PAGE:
The legendary Cuban radio broadcaster Rafael “Felo” Ramírez, the voice he identified for the Miami Marlins team, died this past Monday at the age of 94 after suffering a fall in April, the club said. Baseball (MLB, for its acronym in English).
The Marlins’ team “is saddened by the death of a great friend,” a member of the Baseball Hall of Fame and “community icon, Felo Ramirez,” said the franchise in a message of condolence.
“Felo,” since the Marlins’ inaugural season, “told virtually every magical moment in the franchise to generations of fans,” he added.
“Farewell to our kind friend,” the team said in his Twitter account in Spanish in which he gave the “thank you” to the announcer.
Last year, Miami’s Tropical Park baseball field number three was renamed Rafael “Felo” Ramirez, in honor of the beloved Marlins’ narrator.
A gesture that Miami-Dade County paid tribute to the journalist for “connecting generations of Spanish-speaking radio listeners to the sport of baseball in its more than 70 years in the air.”
“The Pride of”, as it was known, “leaves a deep pain among fans of several decades and different cardinal points, because Felo walked his talent and his voice of Cuba to Puerto Rico, of Venezuela to Nicaragua”, emphasized the newspaper the New Herald.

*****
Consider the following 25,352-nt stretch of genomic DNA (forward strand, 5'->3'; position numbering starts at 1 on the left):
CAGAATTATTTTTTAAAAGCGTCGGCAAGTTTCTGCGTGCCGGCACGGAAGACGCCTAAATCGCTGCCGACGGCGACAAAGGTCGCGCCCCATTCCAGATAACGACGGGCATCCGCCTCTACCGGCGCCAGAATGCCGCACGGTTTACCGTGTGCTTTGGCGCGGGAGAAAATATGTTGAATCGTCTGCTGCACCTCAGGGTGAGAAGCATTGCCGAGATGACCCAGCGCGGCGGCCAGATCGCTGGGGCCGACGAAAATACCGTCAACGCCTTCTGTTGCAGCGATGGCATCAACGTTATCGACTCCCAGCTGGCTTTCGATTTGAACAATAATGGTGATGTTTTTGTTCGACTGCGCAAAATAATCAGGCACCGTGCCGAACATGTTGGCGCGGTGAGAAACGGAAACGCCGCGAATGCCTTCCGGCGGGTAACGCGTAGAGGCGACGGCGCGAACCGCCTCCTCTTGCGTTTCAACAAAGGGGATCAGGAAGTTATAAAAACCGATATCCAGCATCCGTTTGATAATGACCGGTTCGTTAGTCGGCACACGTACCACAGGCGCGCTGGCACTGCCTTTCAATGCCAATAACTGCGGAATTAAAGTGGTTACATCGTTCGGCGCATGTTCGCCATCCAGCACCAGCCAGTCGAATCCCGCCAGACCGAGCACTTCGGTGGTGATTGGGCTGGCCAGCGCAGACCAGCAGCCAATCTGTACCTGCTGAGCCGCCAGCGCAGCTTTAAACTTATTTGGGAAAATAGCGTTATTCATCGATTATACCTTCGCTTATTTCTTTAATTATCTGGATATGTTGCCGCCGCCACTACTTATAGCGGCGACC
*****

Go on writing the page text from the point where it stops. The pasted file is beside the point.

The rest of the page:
Born in Bayamo in 1923, Ramirez soon discovered, with only 16 years, the vocation of the world of live narration with the story of the baseball games held at La Lechera stadium in his hometown.
In 1945, the young Cuban was hired to tell amateur baseball games after passing a radio test and shortly afterwards worked for the COCO station.
From those early years, Ramírez dedicated himself to narrating baseball and boxing matches, initially in Cuba and then in the United States, in a relevant career in Puerto Rico and Venezuela.
Included in 2001 in the US Baseball Hall of Fame, Ramírez was, after Martin DiHigo, the second Cuban to achieve that recognition, which was awarded for “his great contributions to baseball.”
From 1993 he was the official narrator of the Spanish transmissions of the parties of the Marlins in the Great Leagues; However, throughout his career has been reviewing figures such as Roberto Clemente, Tany Pérez and Orlando “Peruchín” Cepeda.
Among the great moments of this sport that he has been able to transmit are Roberto Clemente’s 3,000 bats or Hank Aaron’s 715 home run.
Ramirez remained professionally active until practically last April, when he suffered a fall in Philadelphia and hit his head.